Panic disorder: Break the fear circuit
For most patients, CBT, antidepressants, or a combination of both is effective
Ms. K, a 24-year-old waitress who lives with her boyfriend, was referred by her primary care physician for evaluation of panic attacks that began “out of nowhere” at work approximately 6 months ago. The unpredictable attacks occur multiple times per week, causing her to leave work and cancel shifts.
Ms. K reports that before the panic attacks began, she felt happy in her relationship, enjoyed hobbies, and was hopeful about the future. However, she has become concerned that a potentially catastrophic illness is causing her panic attacks. She researches her symptoms on the Internet, and is preoccupied with the possibility of sudden death due to an undiagnosed heart condition. Multiple visits to the emergency room have not identified any physical abnormalities. Her primary care doctor prescribed alprazolam, 0.5 mg as needed for panic attacks, which she reports is helpful, “but only in the moment of the attacks.” Ms. K avoids alcohol and illicit substances and limits her caffeine intake. She is not willing to accept that her life “feels so limited.” Her dream of earning a nursing degree and eventually starting a family now seems unattainable.
Panic disorder (PD) occurs in 3% to 5% of adults, with women affected at roughly twice the rate of men.1 Causing a broad range of distress and varying degrees of impairment, PD commonly occurs with other psychiatric disorders. For most patients, treatment is effective, but those who do not respond to initial approaches require a thoughtful, stepped approach to care. Key considerations include establishing an accurate diagnosis, clarifying comorbid illnesses, ascertaining patient beliefs and expectations, and providing appropriately dosed and maintained treatments.
Panic attacks vs PD
Panic attacks consist of rapid onset of intense anxiety, with prominent somatic symptoms, that peaks within 10 minutes (Figure).2 Attacks in which <4 of the listed symptoms occur are considered limited-symptom panic attacks.
Figure: Body locations of panic attack symptoms
Diagnosis of a panic attack requires the sudden development of intense fear or discomfort characterized by ≥4 of the 13 symptoms listed above that peaks in intensity within 10 minutes of onset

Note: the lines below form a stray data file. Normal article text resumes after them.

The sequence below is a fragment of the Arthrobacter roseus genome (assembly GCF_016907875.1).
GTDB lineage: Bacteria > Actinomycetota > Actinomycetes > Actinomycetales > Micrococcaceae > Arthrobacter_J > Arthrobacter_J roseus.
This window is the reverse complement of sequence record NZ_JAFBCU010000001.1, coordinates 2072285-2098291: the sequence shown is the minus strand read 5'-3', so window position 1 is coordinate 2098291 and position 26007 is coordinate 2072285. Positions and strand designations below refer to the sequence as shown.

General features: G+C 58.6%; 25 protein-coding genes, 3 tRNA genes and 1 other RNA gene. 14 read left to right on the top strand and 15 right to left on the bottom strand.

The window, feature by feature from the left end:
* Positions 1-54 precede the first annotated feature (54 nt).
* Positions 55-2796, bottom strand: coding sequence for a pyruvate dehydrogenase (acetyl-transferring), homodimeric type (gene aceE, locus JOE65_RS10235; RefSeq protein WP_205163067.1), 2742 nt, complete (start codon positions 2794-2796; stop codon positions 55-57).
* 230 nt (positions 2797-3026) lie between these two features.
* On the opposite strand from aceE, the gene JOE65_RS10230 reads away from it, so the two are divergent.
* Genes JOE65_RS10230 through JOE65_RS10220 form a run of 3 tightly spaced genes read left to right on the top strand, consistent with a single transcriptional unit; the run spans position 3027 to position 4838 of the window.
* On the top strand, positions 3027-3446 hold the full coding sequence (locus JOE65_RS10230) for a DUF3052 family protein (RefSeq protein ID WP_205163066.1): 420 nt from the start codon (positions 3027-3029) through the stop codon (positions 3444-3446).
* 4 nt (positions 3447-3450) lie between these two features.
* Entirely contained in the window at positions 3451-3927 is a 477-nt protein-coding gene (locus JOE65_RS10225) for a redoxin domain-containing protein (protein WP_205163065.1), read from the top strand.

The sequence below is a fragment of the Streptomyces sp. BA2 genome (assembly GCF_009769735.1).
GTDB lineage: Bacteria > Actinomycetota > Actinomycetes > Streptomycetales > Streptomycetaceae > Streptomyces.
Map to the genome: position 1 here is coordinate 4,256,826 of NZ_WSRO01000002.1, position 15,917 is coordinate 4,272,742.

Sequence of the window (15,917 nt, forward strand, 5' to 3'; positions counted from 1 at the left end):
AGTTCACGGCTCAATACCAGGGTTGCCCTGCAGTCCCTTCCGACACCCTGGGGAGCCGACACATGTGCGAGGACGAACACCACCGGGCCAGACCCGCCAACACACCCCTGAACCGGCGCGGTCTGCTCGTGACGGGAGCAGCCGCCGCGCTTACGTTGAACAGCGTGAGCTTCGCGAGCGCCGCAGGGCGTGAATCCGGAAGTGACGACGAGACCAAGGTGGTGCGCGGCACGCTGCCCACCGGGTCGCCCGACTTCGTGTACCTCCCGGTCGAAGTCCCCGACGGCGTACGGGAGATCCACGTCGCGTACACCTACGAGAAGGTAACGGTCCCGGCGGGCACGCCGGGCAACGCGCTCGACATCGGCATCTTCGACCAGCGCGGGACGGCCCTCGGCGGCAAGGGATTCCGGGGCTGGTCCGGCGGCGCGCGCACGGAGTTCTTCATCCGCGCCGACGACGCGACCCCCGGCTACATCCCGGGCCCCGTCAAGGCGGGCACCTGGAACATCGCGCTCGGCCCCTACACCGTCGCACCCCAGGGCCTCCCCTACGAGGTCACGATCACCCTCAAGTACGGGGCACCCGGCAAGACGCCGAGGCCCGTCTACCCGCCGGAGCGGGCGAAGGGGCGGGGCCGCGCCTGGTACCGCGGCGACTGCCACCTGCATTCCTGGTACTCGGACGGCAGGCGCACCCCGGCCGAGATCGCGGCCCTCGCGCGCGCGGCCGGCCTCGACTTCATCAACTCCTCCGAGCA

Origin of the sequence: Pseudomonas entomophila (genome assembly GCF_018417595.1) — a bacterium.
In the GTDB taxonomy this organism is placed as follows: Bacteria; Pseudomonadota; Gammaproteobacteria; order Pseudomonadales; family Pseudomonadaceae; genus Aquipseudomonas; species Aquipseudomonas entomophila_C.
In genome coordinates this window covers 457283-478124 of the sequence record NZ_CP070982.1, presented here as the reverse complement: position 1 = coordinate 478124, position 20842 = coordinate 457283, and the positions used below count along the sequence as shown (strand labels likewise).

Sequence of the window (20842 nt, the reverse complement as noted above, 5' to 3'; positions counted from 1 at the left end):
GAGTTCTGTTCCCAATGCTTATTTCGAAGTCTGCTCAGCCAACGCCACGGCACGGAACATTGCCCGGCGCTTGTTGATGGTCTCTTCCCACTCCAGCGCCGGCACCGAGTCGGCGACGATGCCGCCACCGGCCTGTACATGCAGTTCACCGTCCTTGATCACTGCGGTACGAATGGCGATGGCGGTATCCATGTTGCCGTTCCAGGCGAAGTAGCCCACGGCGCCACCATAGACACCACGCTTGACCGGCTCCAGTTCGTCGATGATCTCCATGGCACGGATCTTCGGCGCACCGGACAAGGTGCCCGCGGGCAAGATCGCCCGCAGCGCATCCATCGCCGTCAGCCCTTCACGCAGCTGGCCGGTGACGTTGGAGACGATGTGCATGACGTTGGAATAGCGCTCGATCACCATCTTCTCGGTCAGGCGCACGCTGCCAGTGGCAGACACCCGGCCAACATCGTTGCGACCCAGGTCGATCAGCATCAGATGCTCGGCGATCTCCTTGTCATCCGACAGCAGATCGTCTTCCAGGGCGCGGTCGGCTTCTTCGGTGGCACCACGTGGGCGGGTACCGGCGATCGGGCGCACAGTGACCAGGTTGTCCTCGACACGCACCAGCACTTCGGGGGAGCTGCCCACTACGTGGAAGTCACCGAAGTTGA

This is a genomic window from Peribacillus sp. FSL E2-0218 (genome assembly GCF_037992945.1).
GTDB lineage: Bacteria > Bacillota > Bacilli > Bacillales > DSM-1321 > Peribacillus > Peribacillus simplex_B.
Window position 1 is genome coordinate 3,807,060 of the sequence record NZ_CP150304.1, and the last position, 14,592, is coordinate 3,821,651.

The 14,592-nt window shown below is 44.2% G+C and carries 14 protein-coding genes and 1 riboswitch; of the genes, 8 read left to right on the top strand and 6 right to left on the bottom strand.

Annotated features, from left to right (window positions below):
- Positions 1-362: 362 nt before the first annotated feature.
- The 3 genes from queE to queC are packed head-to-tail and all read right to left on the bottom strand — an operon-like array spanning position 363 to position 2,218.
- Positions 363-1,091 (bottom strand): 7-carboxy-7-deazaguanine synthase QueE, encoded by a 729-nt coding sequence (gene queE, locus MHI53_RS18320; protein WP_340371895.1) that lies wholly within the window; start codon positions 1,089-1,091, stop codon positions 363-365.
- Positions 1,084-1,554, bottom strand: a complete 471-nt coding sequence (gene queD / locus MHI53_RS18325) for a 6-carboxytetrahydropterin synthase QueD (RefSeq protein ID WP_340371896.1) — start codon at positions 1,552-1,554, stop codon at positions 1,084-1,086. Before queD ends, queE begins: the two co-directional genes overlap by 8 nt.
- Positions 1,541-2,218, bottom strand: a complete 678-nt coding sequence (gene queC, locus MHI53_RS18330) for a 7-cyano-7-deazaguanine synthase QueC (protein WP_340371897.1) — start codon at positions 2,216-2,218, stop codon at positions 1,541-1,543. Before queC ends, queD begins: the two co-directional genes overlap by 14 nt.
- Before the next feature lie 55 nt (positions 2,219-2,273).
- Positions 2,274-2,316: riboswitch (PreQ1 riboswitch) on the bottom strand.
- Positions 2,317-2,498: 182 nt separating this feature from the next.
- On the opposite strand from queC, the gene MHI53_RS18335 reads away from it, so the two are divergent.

Source: Reference 2
Panic attacks can occur with various disorders, including other anxiety disorders, mood disorders, and substance intoxication or withdrawal. Because serious medical conditions can present with panic-like symptoms, the initial occurrence of such symptoms warrants consideration of physiological causes. For a Box2 that describes the differential diagnosis of panic attacks, see this article at CurrentPsychiatry.com.
Differential diagnosis of panic attacks
To meet diagnostic criteria for panic disorder, panic attacks must initially occur “out of the blue,” meaning no specific object or situation induced the attack. The differential diagnosis of panic attacks includes assessing for other psychiatric disorders that may involve panic attacks. Evaluation requires considering the context in which the panic attacks occur, including their start date, pattern of attacks, instigating situations, and associated thoughts.
Social phobia. Attacks occur only during or immediately before a social interaction in which the patient fears embarrassing himself or herself.
Obsessive-compulsive disorder (OCD). Attacks occur when the patient cannot avoid exposure to an obsessional fear or is prevented from performing a ritual that diffuses obsessional anxiety.
Posttraumatic stress disorder (PTSD). Attacks occur when confronted by a trauma-related memory or trigger.
Specific phobia. Attacks occur only when the patient encounters a specifically feared object, place, or situation, unrelated to social phobia, OCD, or PTSD.
Medical conditions. Conditions to consider include—but are not limited to—hyperthyroidism, pulmonary embolism, myocardial infarction, cardiac dysrhythmias, hypoglycemia, asthma, partial complex seizures, and pheochromocytoma.
Source: Diagnostic and statistical manual of mental disorders, 4th ed, text rev. Washington, DC: American Psychiatric Association; 2000